Waste heat-driven adsorption cooling systems (ACS) are potential replacements for vapor compression refrigeration cycles in vehicle air conditioning (A/C) applications. Working pairs in an ACS are a combination of an adsorbent material (e.g., zeolite and silica gel), and an adsorbate (e.g., water and methanol). Most of these materials are non-toxic, non-corrosive, non-ozone depleting, and inexpensive. Besides, an ACS operates quietly and valves are its only moving parts. However, the bulkiness and heavy weight of ACS are major challenges facing commercialization of these environmentally friendly systems.The focus of this research is to develop a proof-of-concept ACS with high specific cooling power for vehicle A/C applications. As such, this Ph.D. dissertation is divided into three main parts: (i) adsorbent material characterization, (ii) adsorber bed design, and (iii) ACS design. In-depth analytical and thermodynamic cycle models are developed to understand the phenomena in adsorption process, adsorber bed and ACS. Also, a modular two-adsorber bed ACS equipped with thermocouples, pressure transducers and flow meters is designed and built for the first time at the Laboratory for Alternative Energy Conversion (LAEC) to test different adsorbent materials, adsorber beds, condensers, and evaporators under different operating conditions. A low-operating pressure evaporator with capillary-assisted tubes is designed and installed on the testbed to improve the performance of ACS. In addition, a novel expansion valve and control valves are proposed to simplify the control system and reduce the complexity of ACS for vehicle A/C applications. Using this ACS testbed with enhanced performance, a specific cooling power of 150 W/kg of dry adsorbent is achieved.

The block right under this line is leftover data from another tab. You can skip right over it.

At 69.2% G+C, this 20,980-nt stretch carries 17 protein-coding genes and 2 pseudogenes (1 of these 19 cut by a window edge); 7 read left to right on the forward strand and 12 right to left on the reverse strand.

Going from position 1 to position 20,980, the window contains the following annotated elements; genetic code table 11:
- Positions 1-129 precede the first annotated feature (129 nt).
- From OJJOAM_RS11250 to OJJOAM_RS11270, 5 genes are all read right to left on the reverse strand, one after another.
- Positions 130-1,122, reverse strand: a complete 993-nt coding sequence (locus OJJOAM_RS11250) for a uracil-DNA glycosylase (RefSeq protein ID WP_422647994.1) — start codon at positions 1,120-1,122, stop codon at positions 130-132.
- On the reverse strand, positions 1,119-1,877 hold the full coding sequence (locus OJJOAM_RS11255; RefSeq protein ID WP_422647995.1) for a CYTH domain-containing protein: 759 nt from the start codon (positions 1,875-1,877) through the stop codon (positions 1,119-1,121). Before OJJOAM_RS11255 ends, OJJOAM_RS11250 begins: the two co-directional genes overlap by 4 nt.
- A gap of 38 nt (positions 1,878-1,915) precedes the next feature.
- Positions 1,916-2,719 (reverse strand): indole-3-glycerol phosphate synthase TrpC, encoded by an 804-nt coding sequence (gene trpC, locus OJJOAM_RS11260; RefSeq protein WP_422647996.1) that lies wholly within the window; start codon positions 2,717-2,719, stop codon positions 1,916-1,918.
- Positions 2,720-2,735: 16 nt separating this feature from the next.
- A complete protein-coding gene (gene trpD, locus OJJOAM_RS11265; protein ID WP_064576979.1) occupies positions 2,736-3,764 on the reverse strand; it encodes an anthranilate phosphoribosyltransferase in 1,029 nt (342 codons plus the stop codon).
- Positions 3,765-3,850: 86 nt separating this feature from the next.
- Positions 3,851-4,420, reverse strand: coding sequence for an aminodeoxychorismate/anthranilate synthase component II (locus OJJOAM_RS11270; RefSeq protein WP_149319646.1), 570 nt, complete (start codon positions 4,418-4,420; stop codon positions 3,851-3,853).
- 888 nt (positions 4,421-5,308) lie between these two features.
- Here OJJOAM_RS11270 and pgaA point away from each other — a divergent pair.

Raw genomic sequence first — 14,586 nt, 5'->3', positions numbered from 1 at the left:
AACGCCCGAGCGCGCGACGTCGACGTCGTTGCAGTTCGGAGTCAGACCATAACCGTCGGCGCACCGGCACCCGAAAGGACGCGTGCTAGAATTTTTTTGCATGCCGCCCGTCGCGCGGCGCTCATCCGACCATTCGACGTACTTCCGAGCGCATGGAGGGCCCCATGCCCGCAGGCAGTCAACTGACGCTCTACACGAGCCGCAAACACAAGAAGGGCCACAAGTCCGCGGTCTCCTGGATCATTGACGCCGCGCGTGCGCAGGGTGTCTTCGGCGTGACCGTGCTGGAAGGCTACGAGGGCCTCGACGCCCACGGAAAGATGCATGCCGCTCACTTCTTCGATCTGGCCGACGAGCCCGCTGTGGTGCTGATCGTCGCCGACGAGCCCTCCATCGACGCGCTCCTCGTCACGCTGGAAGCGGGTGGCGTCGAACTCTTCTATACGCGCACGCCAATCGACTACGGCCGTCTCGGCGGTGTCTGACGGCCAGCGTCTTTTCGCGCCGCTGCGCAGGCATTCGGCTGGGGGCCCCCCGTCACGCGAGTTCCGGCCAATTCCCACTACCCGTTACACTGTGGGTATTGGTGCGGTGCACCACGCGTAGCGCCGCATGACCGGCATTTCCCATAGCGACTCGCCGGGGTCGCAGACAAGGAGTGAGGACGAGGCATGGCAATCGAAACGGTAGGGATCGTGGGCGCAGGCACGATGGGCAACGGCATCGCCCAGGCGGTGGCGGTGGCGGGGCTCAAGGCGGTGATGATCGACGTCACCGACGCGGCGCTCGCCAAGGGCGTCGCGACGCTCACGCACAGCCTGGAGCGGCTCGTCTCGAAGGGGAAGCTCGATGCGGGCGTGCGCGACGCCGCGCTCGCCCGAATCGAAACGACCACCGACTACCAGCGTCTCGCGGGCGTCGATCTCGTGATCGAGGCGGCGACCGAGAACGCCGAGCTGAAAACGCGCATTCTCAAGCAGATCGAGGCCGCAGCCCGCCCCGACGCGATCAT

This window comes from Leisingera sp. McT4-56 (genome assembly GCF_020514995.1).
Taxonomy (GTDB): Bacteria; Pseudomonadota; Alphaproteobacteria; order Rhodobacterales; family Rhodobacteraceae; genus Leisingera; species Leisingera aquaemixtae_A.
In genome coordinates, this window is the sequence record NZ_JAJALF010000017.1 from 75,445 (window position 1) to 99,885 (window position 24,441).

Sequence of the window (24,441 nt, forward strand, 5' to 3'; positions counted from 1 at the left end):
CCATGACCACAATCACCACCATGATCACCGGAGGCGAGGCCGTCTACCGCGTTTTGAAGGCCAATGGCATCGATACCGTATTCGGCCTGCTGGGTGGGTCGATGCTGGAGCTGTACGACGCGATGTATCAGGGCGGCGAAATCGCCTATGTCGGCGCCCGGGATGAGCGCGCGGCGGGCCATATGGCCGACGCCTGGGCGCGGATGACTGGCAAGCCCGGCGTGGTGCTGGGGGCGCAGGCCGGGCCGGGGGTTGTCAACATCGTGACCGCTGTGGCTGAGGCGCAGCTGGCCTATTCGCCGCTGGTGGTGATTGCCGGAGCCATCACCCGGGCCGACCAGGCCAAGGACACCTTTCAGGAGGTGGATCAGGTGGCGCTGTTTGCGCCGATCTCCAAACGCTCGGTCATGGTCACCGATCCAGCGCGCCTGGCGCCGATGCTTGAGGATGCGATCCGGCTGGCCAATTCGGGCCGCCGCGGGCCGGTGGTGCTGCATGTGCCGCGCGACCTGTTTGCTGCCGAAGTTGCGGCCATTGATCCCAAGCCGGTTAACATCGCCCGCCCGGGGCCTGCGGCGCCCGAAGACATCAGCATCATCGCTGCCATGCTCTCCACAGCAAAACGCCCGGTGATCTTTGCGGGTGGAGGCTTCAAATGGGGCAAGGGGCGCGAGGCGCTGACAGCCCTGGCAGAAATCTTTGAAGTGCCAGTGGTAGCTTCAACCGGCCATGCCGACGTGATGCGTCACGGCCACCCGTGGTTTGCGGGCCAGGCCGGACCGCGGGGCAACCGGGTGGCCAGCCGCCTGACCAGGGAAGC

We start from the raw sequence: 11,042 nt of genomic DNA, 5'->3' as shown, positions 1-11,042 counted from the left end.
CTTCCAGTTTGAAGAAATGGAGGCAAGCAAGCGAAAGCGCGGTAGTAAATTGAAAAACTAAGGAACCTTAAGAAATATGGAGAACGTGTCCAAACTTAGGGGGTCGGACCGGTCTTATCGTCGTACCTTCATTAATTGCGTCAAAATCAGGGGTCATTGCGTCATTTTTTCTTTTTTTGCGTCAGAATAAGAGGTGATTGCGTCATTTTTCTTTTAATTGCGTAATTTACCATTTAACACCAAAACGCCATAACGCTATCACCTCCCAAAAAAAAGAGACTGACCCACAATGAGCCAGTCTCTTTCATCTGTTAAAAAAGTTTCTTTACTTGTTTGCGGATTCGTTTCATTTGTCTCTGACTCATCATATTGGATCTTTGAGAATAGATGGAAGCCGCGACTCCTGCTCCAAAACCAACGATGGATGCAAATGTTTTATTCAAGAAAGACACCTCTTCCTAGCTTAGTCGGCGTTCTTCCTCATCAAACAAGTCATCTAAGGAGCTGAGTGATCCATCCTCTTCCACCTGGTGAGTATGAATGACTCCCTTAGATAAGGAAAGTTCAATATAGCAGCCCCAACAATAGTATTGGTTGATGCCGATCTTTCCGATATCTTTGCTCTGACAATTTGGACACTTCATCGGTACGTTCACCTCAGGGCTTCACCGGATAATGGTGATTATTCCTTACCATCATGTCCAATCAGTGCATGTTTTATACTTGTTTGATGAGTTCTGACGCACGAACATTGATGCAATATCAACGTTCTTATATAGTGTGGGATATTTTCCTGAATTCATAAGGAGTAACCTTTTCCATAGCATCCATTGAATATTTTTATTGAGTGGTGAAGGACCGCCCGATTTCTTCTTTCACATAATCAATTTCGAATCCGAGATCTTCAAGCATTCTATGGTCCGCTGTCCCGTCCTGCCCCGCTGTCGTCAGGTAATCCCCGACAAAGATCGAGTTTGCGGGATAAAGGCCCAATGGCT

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Thesis advisor: Bahrami, Majid
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